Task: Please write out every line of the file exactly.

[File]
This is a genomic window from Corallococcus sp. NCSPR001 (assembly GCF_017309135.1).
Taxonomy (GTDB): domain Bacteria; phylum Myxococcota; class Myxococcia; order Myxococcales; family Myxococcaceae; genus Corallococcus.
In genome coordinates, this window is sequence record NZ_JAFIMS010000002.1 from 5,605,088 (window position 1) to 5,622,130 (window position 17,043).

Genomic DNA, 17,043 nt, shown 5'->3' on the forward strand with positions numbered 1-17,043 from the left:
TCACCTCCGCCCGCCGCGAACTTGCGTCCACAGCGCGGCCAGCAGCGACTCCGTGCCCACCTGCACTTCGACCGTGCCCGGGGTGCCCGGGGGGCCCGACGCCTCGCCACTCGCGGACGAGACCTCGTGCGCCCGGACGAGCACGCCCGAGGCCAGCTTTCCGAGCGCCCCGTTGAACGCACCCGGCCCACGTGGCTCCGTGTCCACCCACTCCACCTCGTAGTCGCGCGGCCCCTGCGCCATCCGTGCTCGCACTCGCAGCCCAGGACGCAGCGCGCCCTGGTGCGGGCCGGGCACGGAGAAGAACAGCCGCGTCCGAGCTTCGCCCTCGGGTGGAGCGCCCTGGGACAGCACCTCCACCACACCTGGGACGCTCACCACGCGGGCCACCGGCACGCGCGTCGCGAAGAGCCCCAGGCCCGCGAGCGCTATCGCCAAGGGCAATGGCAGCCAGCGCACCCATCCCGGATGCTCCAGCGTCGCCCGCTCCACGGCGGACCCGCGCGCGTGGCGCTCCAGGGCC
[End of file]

This is a genomic window from Corallococcus sp. NCSPR001 (assembly GCF_017309135.1).
Taxonomy (GTDB): domain Bacteria; phylum Myxococcota; class Myxococcia; order Myxococcales; family Myxococcaceae; genus Corallococcus.
In genome coordinates, this window is sequence record NZ_JAFIMS010000002.1 from 5,605,088 (window position 1) to 5,622,130 (window position 17,043).

Genomic DNA, 17,043 nt, shown 5'->3' on the forward strand with positions numbered 1-17,043 from the left:
TCACCTCCGCCCGCCGCGAACTTGCGTCCACAGCGCGGCCAGCAGCGACTCCGTGCCCACCTGCACTTCGACCGTGCCCGGGGTGCCCGGGGGGCCCGACGCCTCGCCACTCGCGGACGAGACCTCGTGCGCCCGGACGAGCACGCCCGAGGCCAGCTTTCCGAGCGCCCCGTTGAACGCACCCGGCCCACGTGGCTCCGTGTCCACCCACTCCACCTCGTAGTCGCGCGGCCCCTGCGCCATCCGTGCTCGCACTCGCAGCCCAGGACGCAGCGCGCCCTGGTGCGGGCCGGGCACGGAGAAGAACAGCCGCGTCCGAGCTTCGCCCTCGGGTGGAGCGCCCTGGGACAGCACCTCCACCACACCTGGGACGCTCACCACGCGGGCCACCGGCACGCGCGTCGCGAAGAGCCCCAGGCCCGCGAGCGCTATCGCCAAGGGCAATGGCAGCCAGCGCACCCATCCCGGATGCTCCAGCGTCGCCCGCTCCACGGCGGACCCGCGCGCGTGGCGCTCCAGGGCC